Financial Forecasts: How to Separate Guesswork From Homework

Investment gurus claim to see the future, but mostly they see a payday.

ByColumn By
May 14, 2012, 11:21 AM

May 14, 2012— -- The Dow Jones industrial average shot up 30 percent between January and April, but has since given back half of these gains. Investors are naturally wondering: Will stocks resume their upward climb? Or is another treacherous bear market waiting around the corner?

These are questions that investors obsess over. The only correct answer is simply that no one knows. Though most investors realize we live in a complex world, many desperately seek someone who preaches certainty in tidy sound bites, telling tall tales with unwarranted conviction.

But in investing, the future is never certain and forecasting is never easy. Most investors are drawn like moths to a flame to gurus who act as if they know what the future will bring. They ignore cautious, tentative forecasters who speak in terms of probable outcomes.

Why do they do this? In Future Babble: Why Expert Predictions Fail — and Why We Believe Them Anyway author Dan Gardner shows how people are wired to crave certainty. We oversimplify the complex, see patterns where there aren't any and delude ourselves daily. Above all, we want an expert to tell us what the future will bring, especially when it comes to our finances.

Gardner examines forecasts in general and shows why relying on them is usually no better than using a dartboard. Despite this reality, people seek out forecasts — especially from gurus who issue them with shameless certainty, avoiding complexity. People put aside their normal skepticism to follow this advice because their brains are starving for certainty. Believing such predictions instead of considering well-reasoned forecasts satisfies this hunger.

"No matter how often expert predictions fail," Gardner writes, "we want more.... Sometimes we even go back to the people whose predictions failed in the past and listen, rapt, as they tell us how the future will unfold."

Drawing from research on the subject, Gardner says there are two basic types of forecasters: foxes and hedgehogs. He quotes an ancient Greek poem that put it this way: "The fox knows many things, but the hedgehog knows one big thing."

Gurus are hedgehogs because they have one big idea that they dramatize with overbearing confidence. Hedgehog forecasters aren't concerned with uncertainty. Instead, they're single-minded, leading to overconfidence. By contrast, fox forecasters are tentative. They know many things and weigh the future differently. They are comfortable with complexity and uncertainty, even if it means they must answer questions cautiously. Foxes have no problem embracing the concept of probability and admitting they could be wrong.

Since we are naturally averse to uncertainty, the hedgehog forecasts are a siren's song. Though it would be wise to plug our ears and ignore hedgehog forecasts, we listen anyway because hedgehogs give us the certainty we crave.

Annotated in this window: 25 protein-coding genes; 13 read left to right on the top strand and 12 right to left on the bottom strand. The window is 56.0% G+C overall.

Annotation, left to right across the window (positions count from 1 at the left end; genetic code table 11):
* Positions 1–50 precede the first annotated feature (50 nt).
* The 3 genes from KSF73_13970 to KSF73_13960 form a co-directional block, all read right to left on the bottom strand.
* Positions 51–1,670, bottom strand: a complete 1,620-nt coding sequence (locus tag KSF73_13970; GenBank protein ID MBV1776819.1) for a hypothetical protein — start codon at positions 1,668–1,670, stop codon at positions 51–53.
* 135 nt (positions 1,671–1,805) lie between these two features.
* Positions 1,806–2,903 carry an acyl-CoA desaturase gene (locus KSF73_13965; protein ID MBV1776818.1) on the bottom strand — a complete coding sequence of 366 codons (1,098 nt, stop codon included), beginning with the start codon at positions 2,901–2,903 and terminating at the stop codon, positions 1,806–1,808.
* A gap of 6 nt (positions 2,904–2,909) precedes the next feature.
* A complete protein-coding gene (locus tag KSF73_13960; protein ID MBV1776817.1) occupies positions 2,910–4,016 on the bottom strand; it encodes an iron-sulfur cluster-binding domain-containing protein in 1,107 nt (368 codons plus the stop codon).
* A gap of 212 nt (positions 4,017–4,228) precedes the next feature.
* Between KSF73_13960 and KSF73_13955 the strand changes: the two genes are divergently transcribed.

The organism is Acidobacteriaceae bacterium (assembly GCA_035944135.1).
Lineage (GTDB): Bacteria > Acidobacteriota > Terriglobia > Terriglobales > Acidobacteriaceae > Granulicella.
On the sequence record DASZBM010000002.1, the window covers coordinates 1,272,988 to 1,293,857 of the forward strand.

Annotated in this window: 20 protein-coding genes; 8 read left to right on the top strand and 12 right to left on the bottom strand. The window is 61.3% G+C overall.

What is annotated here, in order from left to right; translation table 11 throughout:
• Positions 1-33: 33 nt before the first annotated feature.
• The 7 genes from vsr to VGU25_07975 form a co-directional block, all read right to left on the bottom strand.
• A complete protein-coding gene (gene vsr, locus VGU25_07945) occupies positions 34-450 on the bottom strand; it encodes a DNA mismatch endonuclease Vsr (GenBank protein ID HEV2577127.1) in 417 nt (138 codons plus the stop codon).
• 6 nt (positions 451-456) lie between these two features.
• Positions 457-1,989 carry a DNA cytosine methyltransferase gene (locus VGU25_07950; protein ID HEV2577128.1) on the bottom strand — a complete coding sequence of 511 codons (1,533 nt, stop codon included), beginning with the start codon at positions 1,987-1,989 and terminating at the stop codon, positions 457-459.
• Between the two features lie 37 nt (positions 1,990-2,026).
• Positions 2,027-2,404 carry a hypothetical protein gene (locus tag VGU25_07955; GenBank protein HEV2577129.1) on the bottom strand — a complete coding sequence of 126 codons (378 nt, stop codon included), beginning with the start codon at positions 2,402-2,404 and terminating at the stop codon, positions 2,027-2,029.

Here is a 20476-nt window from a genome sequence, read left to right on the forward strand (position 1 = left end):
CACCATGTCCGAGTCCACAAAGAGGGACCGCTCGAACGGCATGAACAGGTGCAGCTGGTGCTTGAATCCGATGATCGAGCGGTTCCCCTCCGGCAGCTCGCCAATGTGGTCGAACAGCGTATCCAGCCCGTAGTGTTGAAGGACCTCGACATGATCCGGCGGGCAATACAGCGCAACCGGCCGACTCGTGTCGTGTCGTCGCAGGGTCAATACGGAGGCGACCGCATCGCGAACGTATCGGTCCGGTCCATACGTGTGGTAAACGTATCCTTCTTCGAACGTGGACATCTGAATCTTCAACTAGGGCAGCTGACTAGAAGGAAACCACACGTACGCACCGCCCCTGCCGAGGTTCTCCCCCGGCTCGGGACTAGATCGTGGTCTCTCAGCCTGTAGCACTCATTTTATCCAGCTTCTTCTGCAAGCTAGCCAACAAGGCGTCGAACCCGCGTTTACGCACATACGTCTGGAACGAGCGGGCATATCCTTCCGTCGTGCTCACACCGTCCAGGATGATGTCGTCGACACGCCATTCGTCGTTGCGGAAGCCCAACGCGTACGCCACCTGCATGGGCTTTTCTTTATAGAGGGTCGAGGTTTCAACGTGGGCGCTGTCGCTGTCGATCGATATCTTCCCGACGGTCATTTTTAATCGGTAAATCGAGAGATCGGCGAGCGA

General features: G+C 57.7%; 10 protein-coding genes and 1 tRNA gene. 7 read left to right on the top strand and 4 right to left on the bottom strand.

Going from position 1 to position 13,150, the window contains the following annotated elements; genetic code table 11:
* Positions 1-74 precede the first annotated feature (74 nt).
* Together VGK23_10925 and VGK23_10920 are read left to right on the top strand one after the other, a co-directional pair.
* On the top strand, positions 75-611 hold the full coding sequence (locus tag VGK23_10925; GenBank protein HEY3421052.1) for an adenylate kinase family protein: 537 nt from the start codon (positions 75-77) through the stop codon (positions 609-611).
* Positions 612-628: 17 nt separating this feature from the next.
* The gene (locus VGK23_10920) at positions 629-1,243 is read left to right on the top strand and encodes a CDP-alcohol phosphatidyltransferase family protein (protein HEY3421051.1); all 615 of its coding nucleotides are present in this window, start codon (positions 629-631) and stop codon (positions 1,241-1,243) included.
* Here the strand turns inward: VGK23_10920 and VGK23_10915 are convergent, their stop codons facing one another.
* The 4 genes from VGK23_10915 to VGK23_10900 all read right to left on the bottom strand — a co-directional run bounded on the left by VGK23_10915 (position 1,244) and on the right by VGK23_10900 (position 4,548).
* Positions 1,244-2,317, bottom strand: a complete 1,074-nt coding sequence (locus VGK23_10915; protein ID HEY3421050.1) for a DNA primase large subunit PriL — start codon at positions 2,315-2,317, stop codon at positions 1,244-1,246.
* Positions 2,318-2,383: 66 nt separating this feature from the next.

One thing that empowers hedgehogs is that foxes' forecasts are far from perfect. The difference is that foxes' forecasting process tends to deliver far better results over time. This is why investors may want to incorporate such thinking into their investing strategies.

But forecasts have their uses, with some caveats. In all forecasts, investors should:

• Pay attention to see whether the forecaster oversimplifies or is overconfident. Are they willing to admit they could be wrong or do they act as if they know what the future will bring?

• Remember that even the best fox forecasts are often wrong. If suppositions don't hold, then the forecasts based on them won't either.

• Consider several reasonable forecasts instead of betting the ranch on one.

• Beware of brevity. This is usually a bad sign because behind every solid forecast has a sound framework and a lot of information. If forecasters use too few facts, these facts are more likely to point in the wrong direction. Such forecasts are inclined to see either boom or bust, missing the possibilities in between.

Here are some helpful resources to help you think like a fox: This site was started by William J. O'Neil, successful businessman and all-star investor. O'Neil has taught investors to study the market's current conditions before investing, and stresses having the discipline to change your opinion when the market says you're wrong. Instead of guessing what the market may do, O'Neil reacts to what the market is actually doing.

Economic Cycle Research Institute, the leading predictor of recessions and recoveries. This site includes forecasts and forecasting tools to help you make better decisions.

CXO Advisory Group. Offerings include earnings and economic forecasts and surveys of a wide array of forecasters. It also rates forecasters and gurus on accuracy.

Shadow Government Statistics: Analysis Behind and Beyond Government Economic Reporting . This site shows readers how calculation methods for government statistics may change from year to year and how these changes affect forecasting accuracy.

Becoming aware of the complexities involved will help investors suppress their unhealthy appetite for certainty. By taking forecasts with a grain of salt and recognizing when a forecaster is being a hedgehog, you'll be better able to avoid getting sidetracked and to stick to your investing strategy.

Craig J. Coletta has 20 years of experience in the financial industry. He is president of C.J. Coletta & Co., a Registered Investment Advisor firm, and president of Coletta Investment Research Inc. Coletta is a Chartered Financial Analyst, a Chartered Market Technician and a Certified Hedge Fund Professional. He holds a B.S. in accounting and business administration from Rider University, and is a member of the American Institute of Certified Public Accountants.

ABC News Live

ABC News Live

24/7 coverage of breaking news and live events